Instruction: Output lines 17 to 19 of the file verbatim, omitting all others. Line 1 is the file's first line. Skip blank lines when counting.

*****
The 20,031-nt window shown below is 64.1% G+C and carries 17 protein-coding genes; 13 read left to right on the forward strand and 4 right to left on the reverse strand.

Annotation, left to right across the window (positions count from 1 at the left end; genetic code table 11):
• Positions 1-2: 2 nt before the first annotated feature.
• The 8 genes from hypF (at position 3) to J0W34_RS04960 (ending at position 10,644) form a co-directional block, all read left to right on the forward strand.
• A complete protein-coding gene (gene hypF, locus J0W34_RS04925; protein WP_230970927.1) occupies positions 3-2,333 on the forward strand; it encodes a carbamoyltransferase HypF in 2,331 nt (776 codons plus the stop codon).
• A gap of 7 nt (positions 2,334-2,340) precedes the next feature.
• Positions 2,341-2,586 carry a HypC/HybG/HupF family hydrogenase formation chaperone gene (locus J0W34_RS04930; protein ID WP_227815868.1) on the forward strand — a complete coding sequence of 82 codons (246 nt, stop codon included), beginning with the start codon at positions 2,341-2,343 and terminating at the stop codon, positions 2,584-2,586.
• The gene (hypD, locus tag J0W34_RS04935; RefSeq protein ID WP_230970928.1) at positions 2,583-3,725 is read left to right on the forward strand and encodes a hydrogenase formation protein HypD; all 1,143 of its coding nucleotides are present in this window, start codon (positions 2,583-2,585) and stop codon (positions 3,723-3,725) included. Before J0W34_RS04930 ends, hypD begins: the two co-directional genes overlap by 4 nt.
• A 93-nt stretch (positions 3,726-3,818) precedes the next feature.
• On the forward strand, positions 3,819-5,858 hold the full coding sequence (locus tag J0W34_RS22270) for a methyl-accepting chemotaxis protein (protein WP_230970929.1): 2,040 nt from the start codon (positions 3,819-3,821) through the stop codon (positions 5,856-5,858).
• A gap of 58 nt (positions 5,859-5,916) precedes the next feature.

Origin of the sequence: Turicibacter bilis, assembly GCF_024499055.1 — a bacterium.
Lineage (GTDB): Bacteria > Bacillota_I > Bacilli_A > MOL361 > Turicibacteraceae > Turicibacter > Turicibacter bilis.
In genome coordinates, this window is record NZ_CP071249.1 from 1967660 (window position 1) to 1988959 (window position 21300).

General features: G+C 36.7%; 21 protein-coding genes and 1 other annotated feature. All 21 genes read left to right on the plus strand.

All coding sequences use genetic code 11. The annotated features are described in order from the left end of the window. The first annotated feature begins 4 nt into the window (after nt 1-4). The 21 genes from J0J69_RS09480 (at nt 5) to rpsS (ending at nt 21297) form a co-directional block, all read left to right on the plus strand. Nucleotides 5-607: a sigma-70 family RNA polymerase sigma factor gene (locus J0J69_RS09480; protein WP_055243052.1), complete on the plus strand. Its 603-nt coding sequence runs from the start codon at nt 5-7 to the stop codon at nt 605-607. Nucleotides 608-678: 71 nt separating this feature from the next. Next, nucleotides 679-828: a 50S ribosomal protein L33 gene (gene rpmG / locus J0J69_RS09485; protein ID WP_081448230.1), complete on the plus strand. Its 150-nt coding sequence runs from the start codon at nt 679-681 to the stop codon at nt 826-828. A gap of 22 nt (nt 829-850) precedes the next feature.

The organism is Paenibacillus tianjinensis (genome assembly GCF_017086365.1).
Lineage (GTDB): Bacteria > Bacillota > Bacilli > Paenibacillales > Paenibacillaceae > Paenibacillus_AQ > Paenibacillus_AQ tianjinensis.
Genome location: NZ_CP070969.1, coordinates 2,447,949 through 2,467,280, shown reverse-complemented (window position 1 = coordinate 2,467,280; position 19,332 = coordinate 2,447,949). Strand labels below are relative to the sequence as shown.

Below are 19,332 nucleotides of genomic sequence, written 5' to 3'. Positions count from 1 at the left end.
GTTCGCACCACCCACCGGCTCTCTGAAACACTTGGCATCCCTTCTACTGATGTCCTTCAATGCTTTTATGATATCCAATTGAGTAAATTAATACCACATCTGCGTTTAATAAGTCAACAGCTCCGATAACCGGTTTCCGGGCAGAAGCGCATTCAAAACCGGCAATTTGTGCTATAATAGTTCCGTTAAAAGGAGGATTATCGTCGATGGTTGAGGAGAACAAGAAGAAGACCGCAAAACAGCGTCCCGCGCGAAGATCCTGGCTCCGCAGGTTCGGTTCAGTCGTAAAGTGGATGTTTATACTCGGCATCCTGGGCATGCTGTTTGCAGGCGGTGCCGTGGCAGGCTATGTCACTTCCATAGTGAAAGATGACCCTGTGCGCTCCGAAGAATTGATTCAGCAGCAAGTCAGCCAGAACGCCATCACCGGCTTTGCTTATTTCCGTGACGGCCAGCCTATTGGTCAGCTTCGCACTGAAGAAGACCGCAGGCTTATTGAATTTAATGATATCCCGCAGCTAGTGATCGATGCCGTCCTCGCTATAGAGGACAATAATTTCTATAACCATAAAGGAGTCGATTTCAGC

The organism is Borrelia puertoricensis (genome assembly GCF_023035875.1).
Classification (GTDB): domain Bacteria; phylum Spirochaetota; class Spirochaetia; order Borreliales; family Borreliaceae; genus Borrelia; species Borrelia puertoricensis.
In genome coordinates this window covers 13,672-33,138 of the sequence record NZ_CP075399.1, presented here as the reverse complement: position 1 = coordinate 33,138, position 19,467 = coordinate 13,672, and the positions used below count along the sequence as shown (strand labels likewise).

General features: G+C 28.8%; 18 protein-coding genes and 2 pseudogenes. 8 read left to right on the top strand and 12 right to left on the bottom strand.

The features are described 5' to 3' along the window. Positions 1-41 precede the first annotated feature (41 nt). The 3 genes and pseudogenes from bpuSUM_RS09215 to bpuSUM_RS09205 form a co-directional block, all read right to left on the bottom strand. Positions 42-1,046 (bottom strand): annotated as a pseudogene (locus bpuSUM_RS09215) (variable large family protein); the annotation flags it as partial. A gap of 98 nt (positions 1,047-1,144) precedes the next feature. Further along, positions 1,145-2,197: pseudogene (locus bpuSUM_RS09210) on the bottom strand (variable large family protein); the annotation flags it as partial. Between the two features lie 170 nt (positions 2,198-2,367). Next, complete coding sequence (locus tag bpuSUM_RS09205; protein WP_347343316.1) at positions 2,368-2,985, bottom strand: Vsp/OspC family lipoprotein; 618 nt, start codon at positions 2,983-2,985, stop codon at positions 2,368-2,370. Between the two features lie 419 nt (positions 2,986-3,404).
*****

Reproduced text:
The organism is Paenibacillus tianjinensis (genome assembly GCF_017086365.1).
Lineage (GTDB): Bacteria > Bacillota > Bacilli > Paenibacillales > Paenibacillaceae > Paenibacillus_AQ > Paenibacillus_AQ tianjinensis.
Genome location: NZ_CP070969.1, coordinates 2,447,949 through 2,467,280, shown reverse-complemented (window position 1 = coordinate 2,467,280; position 19,332 = coordinate 2,447,949). Strand labels below are relative to the sequence as shown.